Thursday, March 17, 2005

Printer Friendly

Attorney General Alerts Consumers About Refund Program For Antidepressant Drug

AUSTIN - Texas Attorney General Greg Abbott today alerted consumers in Texas and other states that advertisements and other notices will begin this week to solicit claims from those who may have been overcharged for the antidepressant drug Remeron or its generic equivalent, mirtazapine.

The $36 million national antitrust settlement, spearheaded by Attorney General Abbott, applies to drugs purchased from June 15, 2001, through January 25, 2005.

15 second Remeron refund public service announcement

30 second Remeron refund public service announcement

60 second Remeron refund public service announcement

Remeron Antitrust Notice Plan

“I am pleased that many Texans who paid far too much money for this critical drug will get some relief in terms of return of their money,” said Attorney General Abbott. “Our antitrust team led the way in uncovering this company’s scheme to manipulate the market and block competition to keep less expensive versions of this medication out of the hands of consumers.”

Consumers will begin seeing numerous public service announcements and advertisements this week in publications such as Reader’s Digest, Parade, USA Today and many others. Consumers will receive the money as damages as a result of their paying high prescription prices for the antidepressant drug, which is manufactured by Organon USA of New Jersey, and its Dutch parent company Akzo Nobel N.V.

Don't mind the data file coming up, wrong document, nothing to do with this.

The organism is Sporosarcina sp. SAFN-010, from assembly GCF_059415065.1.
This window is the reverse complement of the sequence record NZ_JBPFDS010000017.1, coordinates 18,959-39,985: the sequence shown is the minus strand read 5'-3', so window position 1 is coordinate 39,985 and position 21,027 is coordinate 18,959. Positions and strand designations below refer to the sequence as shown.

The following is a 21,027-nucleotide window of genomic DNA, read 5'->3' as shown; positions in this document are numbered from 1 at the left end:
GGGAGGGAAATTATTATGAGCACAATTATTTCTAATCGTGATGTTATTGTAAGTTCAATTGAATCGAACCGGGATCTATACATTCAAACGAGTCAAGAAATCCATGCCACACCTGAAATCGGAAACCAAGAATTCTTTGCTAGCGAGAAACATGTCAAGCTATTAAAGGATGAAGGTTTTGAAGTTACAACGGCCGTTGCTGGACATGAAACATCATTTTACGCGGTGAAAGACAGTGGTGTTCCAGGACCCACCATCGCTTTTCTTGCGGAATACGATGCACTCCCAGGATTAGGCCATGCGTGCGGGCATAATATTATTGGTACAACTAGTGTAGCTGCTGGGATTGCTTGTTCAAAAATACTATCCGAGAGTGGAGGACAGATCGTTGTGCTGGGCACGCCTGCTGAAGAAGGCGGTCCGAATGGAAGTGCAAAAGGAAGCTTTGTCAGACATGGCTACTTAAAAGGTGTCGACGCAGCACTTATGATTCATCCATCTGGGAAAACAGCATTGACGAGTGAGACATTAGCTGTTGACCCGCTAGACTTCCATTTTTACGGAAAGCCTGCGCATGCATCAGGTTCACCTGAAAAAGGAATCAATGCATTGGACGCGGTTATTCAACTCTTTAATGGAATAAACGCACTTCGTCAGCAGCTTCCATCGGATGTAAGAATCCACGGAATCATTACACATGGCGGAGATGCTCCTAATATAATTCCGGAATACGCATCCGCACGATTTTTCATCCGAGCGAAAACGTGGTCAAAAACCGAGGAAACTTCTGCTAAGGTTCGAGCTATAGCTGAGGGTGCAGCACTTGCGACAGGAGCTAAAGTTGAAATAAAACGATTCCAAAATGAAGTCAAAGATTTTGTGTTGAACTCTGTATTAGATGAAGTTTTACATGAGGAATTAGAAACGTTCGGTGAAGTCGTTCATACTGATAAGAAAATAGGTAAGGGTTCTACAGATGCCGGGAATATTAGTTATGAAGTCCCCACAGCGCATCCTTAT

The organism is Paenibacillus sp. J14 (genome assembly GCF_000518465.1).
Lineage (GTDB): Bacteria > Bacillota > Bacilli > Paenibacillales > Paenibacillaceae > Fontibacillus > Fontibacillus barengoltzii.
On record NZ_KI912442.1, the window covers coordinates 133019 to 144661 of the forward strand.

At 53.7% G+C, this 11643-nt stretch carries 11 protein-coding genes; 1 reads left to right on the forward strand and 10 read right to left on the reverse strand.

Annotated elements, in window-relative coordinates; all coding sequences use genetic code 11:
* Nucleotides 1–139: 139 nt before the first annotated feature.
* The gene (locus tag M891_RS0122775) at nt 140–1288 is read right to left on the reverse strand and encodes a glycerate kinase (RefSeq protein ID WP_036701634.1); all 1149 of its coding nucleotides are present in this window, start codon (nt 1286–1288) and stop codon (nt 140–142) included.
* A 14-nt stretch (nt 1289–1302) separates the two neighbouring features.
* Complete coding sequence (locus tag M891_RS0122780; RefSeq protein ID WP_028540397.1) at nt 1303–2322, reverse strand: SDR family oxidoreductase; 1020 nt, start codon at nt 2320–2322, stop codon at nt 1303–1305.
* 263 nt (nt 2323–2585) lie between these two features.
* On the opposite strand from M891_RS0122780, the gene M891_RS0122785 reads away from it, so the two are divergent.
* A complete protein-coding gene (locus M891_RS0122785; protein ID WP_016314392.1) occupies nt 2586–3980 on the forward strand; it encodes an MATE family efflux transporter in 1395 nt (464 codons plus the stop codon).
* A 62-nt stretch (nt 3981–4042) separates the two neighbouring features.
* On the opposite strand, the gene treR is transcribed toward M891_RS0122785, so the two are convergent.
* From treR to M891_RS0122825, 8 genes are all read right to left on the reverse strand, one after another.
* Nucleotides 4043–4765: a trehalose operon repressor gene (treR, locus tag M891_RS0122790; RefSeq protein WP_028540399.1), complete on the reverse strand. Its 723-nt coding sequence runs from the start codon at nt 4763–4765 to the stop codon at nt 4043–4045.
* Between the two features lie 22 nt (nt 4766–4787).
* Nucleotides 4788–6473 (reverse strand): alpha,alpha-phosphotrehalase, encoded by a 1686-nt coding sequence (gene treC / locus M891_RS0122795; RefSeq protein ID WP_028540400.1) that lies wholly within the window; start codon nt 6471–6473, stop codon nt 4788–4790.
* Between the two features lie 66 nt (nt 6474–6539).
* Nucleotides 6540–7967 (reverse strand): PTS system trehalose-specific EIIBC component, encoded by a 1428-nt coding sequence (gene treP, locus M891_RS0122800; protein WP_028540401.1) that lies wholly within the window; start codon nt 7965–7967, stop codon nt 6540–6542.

Texas consumers who believe they may be entitled to a refund may request claim forms by calling toll-free at (866) 401-6807, or refer to forms and other information on the Web site for the national settlement administrator at www.remeronsettlement.com

The company agreed to settle the matter with the states after engaging in a misleading scheme that extended the company’s monopoly over the drug, wrongly generating millions of dollars in profits.

Generic equivalents are included for consideration in refunds because Organon’s actions delayed their entry into the marketplace, which adversely influenced how quickly the prices might have fallen for Remeron and its generic substitutes.